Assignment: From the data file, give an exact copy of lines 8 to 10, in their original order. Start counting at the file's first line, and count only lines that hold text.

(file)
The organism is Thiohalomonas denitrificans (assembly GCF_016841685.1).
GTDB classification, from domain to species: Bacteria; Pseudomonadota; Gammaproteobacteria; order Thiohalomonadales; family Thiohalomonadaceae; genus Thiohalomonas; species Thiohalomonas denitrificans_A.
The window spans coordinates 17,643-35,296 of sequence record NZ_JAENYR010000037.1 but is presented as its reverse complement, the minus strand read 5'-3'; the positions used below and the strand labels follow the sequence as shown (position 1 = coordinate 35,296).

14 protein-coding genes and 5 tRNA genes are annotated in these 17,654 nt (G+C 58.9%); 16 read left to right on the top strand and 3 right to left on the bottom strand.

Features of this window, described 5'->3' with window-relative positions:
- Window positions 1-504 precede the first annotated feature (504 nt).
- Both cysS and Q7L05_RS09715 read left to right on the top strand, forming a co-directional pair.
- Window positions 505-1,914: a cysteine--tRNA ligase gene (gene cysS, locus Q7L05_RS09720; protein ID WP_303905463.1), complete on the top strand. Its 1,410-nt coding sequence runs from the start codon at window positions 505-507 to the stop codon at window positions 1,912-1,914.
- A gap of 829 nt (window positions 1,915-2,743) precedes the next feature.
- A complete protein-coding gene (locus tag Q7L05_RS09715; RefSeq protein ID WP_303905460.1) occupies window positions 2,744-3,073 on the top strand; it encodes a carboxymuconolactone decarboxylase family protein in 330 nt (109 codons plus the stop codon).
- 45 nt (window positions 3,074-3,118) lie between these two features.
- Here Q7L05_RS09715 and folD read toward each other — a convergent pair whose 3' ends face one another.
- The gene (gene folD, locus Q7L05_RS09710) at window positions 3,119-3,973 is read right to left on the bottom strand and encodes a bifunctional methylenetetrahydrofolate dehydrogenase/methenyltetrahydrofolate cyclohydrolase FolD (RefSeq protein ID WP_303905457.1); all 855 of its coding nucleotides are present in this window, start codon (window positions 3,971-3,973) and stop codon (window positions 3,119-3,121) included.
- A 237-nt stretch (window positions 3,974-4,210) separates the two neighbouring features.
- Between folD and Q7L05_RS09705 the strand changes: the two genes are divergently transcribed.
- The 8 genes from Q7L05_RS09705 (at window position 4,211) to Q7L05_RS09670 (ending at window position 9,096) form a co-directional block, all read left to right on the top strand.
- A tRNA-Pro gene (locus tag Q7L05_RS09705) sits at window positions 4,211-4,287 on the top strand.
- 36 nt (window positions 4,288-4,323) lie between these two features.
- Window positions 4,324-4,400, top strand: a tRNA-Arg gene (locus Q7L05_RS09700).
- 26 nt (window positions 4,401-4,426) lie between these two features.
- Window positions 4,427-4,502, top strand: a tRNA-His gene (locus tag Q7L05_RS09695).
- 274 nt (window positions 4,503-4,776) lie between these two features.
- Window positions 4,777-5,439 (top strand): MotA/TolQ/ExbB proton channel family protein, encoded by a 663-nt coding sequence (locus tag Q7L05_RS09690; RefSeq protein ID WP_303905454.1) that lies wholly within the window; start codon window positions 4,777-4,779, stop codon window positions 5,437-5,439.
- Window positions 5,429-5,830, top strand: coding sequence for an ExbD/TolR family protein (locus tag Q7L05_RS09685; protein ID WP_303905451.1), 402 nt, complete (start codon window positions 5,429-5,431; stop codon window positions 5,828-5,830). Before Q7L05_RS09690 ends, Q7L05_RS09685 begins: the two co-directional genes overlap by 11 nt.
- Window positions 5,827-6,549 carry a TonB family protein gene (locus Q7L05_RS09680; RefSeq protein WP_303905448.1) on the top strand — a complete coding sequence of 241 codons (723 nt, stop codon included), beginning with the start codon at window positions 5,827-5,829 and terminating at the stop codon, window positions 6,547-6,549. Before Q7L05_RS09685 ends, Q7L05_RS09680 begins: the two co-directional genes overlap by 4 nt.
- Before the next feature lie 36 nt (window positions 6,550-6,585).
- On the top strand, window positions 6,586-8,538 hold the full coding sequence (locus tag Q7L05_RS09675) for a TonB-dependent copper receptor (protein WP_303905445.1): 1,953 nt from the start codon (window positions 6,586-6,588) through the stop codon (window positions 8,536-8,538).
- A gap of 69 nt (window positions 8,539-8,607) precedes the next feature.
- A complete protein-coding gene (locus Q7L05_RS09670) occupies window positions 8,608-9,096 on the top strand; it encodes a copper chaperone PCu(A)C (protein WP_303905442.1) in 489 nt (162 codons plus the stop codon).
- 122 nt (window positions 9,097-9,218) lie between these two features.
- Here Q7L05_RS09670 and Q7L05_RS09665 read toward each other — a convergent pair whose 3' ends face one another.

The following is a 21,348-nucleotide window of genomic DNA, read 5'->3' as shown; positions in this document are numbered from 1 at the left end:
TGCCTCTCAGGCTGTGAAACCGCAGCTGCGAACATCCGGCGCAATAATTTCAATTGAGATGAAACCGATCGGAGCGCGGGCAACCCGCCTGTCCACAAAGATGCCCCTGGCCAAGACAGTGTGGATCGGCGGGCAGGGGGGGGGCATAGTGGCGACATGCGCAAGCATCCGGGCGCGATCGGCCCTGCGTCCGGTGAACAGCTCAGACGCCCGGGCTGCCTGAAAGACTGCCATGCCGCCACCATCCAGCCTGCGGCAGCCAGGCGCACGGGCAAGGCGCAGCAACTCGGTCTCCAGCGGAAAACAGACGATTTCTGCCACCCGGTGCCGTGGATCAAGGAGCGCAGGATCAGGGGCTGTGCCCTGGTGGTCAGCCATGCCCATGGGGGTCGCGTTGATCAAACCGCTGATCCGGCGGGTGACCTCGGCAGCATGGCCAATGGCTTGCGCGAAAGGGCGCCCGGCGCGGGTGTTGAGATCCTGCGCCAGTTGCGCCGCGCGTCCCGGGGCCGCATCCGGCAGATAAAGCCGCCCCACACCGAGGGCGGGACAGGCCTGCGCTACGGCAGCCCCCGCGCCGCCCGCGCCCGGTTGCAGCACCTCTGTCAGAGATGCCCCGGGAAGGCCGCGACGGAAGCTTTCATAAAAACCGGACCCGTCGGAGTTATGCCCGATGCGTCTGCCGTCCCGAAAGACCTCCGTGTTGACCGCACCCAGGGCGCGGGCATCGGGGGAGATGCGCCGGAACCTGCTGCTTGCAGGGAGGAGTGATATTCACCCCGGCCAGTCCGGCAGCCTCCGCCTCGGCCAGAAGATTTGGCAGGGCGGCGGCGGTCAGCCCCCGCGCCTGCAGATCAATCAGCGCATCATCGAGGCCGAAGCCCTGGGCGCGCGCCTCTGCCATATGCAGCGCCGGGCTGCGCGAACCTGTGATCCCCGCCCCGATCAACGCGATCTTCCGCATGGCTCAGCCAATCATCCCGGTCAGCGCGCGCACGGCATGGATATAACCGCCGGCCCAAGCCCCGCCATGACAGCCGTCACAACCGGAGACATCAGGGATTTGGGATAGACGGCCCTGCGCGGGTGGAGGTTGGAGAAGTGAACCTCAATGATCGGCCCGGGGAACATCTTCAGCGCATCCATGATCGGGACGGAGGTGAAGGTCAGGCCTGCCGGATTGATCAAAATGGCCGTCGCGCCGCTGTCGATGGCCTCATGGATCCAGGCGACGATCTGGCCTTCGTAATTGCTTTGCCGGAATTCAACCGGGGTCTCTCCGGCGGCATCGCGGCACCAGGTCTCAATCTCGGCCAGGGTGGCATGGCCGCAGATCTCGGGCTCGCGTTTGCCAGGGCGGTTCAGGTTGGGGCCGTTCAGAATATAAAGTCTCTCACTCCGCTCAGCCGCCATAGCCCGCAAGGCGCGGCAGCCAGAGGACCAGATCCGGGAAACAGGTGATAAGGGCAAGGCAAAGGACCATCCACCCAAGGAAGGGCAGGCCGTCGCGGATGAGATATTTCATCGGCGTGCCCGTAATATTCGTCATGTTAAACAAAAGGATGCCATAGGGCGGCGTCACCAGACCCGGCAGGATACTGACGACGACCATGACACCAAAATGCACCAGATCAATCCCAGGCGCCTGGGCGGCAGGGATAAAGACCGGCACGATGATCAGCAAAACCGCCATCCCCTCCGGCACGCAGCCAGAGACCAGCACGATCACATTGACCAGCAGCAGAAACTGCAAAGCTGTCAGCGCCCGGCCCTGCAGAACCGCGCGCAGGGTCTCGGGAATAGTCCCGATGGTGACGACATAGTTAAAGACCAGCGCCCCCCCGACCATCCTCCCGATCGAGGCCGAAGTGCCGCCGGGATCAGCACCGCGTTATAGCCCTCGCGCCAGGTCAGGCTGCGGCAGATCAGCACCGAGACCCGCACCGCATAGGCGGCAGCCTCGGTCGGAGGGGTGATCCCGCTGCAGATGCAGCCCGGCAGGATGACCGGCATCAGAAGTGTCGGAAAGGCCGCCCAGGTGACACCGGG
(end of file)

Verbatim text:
- Window positions 505-1,914: a cysteine--tRNA ligase gene (gene cysS, locus Q7L05_RS09720; protein ID WP_303905463.1), complete on the top strand. Its 1,410-nt coding sequence runs from the start codon at window positions 505-507 to the stop codon at window positions 1,912-1,914.
- A gap of 829 nt (window positions 1,915-2,743) precedes the next feature.
- A complete protein-coding gene (locus tag Q7L05_RS09715; RefSeq protein ID WP_303905460.1) occupies window positions 2,744-3,073 on the top strand; it encodes a carboxymuconolactone decarboxylase family protein in 330 nt (109 codons plus the stop codon).